• Chapel of St. Joseph's college (137, Rue du Collège). A Baroque chapel situated in St. Joseph's college (formerly college Lambertain, founded in 1534)

Green spaces edit

Arvan Valley

The Clos Carloz and the recreation area of the Combe are the main green spaces in the city. There is also the Garden of Europe and the Saint Ayrald Garden.

Gastronomy edit

Cultural heritage edit

The commune has several museums:

  • Museum of costumes and folk traditions: Evidence of life in the Maurienne past
  • The Opinel Museum: The history of the famous small knife designed in 1890 by Joseph Opinel and used on all continents
  • Mont Corbier Museum: The history of the liqueur, the still to the invention of Mont Corbier by Abbot Guille in 1888

Notable cultural associations:

Green and floral spaces edit

In 2014, the commune of Saint-Jean-de-Maurienne has the "Floral City" label with "three flowers" awarded by the National Council of floral cities and villages of France in the Concours des villes et villages fleuris.[19]

Personalities linked to the commune edit

Born in the commune:

Other personalities:

Heraldry edit

Arms of Saint-Jean-de-Maurienne
The arms of Saint-Jean-de-Maurienne are blazoned:
Of azure a hand blessing of argent, dressed of same.

This coat of arms was firstly that of the chapter of the cathedral, before becoming that of the city. There originated the relics of Saint John the Baptist, made in the 6th century: Three fingers of the hand which baptised Christ, hence the hand blessing symbol. This coat of arms is now widespread in much of the world, on the Opinel knife blade: The "crowned hand". The hand blessing recalls the origin of the knife, near Saint-Jean-de-Maurienne, and the ducal crown means that it is now produced in Chambéry, the capital of the Dukes of Savoy.

See also edit

Bibliography edit

  • Dompnier, Pierre (September 1981). "Saint-Jean, capitale de la Maurienne" [Saint-Jean, capital of Maurienne]. Memoirs and Documents of the Société savoisienne d'histoire et d'archéologie [fr] (in French) (63). ISSN 0046-7510. coll. «L'Histoire en Savoie.
  • Dompnier, Pierre (2004). Alan Sutton (ed.). Saint-Jean-de-Maurienne et son canton [Saint-Jean-de-Maurienne and its canton] (in French). Mémoire en images.
  • Porte, Roland (2009). Saint-Jean-de-Maurienne : une ville à l'œuvre [Saint-Jean-de-Maurienne: A city at work] (in French). Ediville.
  • Work of the society for the history and archaeology of Maurienne

References edit

  •   This article incorporates text from a publication now in the public domainHerbermann, Charles, ed. (1913). "Diocese of Saint-Jean-de-Maurienne". Catholic Encyclopedia. New York: Robert Appleton Company.
  • Besson, Memoires pour l'histoire ecclésiastique des diocèses de Genève, Tantaise, Aoste et Maurienne, Nancy, 1739; new ed. Moutiers, 1871
  1. ^ "Répertoire national des élus: les maires" (in French)., Plateforme ouverte des données publiques françaises. 13 September 2022.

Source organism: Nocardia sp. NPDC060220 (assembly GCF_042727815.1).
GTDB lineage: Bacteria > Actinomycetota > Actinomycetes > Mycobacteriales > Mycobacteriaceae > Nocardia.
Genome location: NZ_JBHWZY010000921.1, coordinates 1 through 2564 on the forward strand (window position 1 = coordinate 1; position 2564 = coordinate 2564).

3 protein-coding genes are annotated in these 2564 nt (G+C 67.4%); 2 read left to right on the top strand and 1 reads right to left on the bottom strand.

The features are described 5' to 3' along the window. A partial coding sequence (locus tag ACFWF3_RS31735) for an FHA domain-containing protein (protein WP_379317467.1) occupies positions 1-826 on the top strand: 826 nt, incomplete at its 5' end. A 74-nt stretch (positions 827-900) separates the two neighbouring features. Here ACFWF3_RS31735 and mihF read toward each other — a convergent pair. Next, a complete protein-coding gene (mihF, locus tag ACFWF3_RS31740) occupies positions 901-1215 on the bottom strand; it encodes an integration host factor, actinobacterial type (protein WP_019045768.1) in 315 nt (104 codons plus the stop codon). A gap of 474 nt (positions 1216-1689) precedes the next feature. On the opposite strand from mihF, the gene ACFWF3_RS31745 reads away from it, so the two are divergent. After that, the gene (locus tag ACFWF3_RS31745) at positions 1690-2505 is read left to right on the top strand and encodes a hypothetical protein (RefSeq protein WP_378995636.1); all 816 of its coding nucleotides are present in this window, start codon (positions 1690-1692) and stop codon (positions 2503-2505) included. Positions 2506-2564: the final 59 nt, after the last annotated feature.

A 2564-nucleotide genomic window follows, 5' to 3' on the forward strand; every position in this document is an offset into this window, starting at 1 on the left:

2. ^ "Populations légales 2021". The National Institute of Statistics and Economic Studies. 28 December 2023.
  3. ^ "Fiche Climatologique Statistiques 1991-2020 et records" (PDF) (in French). Météo-France. Retrieved September 9, 2022.
  4. ^ Official site of the "communauté de communes".
  5. ^ a b c d Données INSEE compulsées par le JDN - Saint-Jean-de-Maurienne
  6. ^ Écomusée du pays de la Roudoule, La Route des Grandes Alpes, Édition de l'écomusée du pays de la Roudoule, Puget-Rostang ISSN 1246-1938, p 17
  7. ^ Commune de Saint-Jean-de-Maurienne (73248), INSEE
  8. ^ CC Coeur de Maurienne Arvan (N° SIREN : 200070464), BANATIC
  9. ^ "Histoire" (in French). Saint-Jean-de-Maurienne. Retrieved 2023-01-10.
  10. ^ Des villages de Cassini aux communes d'aujourd'hui: Commune data sheet Saint-Jean-de-Maurienne, EHESS (in French).
  11. ^ Population en historique depuis 1968, INSEE
  12. ^ Population en historique depuis 1968, INSEE
  13. ^ Demographic data cited by the "JDN".
  14. ^ Local webtv site "La Fibre Mauriennaise". Archived from the original on 2014-12-20.
  15. ^ "Maurienne TV". 2019-12-17.
  16. ^ a b Données INSEE cités par le JDN - "Emploi".
  17. ^ Données démographiques d'après l'INSEE citées par le "JDN".
  18. ^ Chapier, Georges (2005). Châteaux Savoyards, Faucigny, Chablais, Tarentaise, Maurienne, Savoie propre, Genevois. Bouhet: La Découvrance. pp. 138–140. ISBN 978-2-8426-5326-2. 410.
  19. ^ "Les villes et villages fleuris". The official site of the « Concours des villes et villages fleuris ». Archived from the original on 2015-06-26.
  20. ^ Prieur, Jean; Vulliez, Hyacinthe (1999). Saints et saintes de Savoie. La Fontaine de Siloé. pp. 31–32. ISBN 978-2-8420-6465-5.
  21. ^ "La Vie Nouvelle - Article "Vietnamien, Savoyard, Parisien, acteur de cinéma"". Archived from the original on 2012-06-04.

External links edit